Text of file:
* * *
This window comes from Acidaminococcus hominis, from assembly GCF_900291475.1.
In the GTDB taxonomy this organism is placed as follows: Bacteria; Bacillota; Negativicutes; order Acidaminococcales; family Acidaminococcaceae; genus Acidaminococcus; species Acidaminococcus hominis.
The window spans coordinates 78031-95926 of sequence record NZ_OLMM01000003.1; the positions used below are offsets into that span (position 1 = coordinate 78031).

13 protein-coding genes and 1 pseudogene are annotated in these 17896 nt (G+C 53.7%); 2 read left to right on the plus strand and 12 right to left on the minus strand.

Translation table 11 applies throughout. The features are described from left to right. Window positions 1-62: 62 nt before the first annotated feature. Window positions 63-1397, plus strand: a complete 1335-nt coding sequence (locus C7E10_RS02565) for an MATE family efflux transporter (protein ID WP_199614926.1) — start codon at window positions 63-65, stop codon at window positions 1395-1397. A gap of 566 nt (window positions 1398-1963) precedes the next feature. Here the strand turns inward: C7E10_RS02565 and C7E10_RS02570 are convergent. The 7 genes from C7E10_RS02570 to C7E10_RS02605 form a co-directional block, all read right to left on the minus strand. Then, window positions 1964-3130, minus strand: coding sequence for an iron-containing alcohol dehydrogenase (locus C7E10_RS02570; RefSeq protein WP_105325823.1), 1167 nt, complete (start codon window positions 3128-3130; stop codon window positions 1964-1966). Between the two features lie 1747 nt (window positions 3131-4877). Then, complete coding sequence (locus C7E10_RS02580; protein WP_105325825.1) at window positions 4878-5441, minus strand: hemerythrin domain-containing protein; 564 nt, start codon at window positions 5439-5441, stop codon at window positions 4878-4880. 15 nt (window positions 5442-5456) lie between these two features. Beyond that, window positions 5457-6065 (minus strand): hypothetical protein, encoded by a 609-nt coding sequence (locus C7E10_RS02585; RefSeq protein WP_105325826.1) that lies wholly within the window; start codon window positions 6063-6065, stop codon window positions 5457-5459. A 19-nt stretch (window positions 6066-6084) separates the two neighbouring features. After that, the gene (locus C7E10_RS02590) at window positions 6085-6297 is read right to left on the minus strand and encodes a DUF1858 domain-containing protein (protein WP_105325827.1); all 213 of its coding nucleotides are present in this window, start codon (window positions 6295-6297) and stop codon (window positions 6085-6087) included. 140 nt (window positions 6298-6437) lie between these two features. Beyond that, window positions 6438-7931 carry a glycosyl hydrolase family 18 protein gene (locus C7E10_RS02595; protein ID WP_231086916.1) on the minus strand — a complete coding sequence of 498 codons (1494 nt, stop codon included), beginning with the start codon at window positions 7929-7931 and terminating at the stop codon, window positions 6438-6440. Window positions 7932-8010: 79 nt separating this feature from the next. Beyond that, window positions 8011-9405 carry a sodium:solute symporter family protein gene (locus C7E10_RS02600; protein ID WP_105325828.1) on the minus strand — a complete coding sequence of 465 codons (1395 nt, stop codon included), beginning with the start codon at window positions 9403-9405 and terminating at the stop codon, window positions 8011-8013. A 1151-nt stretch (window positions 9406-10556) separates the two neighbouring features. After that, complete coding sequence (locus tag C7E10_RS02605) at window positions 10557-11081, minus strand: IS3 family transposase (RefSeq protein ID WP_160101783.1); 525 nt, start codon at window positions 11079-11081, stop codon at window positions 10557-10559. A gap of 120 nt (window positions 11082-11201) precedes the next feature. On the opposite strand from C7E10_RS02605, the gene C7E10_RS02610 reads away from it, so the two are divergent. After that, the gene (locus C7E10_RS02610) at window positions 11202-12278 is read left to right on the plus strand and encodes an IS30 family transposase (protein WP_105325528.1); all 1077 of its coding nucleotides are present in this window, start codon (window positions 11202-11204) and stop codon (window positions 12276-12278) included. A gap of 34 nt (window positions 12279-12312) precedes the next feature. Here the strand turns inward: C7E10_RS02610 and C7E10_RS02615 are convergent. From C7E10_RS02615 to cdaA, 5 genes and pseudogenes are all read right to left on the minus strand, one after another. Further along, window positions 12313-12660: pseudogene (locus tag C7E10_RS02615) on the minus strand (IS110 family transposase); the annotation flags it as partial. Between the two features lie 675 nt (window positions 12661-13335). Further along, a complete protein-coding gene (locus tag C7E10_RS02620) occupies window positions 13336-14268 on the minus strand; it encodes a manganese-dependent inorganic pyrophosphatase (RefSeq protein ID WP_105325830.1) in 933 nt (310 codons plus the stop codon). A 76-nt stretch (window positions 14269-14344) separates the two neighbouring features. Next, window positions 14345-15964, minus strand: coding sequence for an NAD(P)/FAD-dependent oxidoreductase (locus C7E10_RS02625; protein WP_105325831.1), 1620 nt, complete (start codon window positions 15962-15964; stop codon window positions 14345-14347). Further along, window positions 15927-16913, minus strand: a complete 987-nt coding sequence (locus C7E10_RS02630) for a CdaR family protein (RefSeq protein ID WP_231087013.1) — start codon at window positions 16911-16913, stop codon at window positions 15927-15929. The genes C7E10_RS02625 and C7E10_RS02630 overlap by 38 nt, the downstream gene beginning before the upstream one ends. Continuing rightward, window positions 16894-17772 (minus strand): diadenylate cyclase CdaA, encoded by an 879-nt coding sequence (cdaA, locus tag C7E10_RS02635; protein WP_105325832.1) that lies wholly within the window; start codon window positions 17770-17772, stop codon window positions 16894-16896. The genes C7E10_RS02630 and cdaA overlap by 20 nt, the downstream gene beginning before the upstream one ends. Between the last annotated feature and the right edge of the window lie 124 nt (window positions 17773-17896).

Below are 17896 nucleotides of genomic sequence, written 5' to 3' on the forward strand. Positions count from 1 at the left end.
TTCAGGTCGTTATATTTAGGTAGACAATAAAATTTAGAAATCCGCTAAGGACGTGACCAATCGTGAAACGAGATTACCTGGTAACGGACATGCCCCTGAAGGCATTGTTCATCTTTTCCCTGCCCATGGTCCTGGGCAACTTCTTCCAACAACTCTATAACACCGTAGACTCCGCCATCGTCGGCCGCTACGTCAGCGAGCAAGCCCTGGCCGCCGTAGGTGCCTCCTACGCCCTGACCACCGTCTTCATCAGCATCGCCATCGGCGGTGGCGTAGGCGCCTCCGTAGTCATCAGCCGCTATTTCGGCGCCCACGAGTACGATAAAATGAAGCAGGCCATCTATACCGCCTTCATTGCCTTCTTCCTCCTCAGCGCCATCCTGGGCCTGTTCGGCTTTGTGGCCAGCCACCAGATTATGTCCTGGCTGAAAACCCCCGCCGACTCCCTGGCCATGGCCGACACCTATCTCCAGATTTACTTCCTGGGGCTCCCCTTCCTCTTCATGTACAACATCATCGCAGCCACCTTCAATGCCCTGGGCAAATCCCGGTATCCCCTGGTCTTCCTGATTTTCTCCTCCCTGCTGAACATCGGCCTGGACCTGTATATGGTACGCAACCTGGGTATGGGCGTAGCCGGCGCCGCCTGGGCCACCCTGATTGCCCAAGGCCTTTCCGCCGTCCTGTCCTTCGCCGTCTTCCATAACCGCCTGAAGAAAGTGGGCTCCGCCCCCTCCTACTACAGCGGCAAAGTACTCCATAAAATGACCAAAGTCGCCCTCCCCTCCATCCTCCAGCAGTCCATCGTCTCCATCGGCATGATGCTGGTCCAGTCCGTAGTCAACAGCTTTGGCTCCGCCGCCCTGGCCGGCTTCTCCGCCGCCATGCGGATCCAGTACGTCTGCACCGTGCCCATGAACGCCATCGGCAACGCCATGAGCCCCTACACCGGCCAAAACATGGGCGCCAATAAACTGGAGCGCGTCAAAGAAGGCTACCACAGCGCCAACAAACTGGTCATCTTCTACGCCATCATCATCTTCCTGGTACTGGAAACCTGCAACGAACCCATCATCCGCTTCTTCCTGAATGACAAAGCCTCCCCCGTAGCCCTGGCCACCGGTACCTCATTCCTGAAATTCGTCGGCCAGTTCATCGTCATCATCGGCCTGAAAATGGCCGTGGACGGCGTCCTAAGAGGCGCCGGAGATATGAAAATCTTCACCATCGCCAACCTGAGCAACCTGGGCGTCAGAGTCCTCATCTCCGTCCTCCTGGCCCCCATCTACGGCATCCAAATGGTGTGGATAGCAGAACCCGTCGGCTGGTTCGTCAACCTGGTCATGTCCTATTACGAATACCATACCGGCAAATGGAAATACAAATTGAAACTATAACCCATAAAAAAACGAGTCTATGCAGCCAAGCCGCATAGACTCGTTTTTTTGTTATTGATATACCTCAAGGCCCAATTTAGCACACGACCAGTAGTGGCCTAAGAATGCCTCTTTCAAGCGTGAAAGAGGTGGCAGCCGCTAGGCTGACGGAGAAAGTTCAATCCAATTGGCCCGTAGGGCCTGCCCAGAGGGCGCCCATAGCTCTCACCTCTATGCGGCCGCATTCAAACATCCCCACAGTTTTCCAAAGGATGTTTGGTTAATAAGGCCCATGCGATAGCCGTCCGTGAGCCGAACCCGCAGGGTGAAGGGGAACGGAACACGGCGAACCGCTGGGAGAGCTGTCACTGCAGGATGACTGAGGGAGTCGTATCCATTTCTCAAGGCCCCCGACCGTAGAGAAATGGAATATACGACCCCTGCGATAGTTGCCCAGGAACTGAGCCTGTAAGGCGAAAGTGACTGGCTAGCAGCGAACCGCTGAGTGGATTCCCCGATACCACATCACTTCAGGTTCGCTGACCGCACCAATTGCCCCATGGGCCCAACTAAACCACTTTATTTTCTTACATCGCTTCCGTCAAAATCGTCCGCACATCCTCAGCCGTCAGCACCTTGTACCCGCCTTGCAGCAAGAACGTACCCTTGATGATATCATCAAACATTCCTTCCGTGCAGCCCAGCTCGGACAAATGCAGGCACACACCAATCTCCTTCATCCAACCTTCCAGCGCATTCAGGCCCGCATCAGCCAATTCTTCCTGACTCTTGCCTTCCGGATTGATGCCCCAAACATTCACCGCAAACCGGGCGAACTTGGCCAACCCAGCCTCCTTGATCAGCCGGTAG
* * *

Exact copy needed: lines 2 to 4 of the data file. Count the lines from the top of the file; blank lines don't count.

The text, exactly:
In the GTDB taxonomy this organism is placed as follows: Bacteria; Bacillota; Negativicutes; order Acidaminococcales; family Acidaminococcaceae; genus Acidaminococcus; species Acidaminococcus hominis.
The window spans coordinates 78031-95926 of sequence record NZ_OLMM01000003.1; the positions used below are offsets into that span (position 1 = coordinate 78031).

13 protein-coding genes and 1 pseudogene are annotated in these 17896 nt (G+C 53.7%); 2 read left to right on the plus strand and 12 right to left on the minus strand.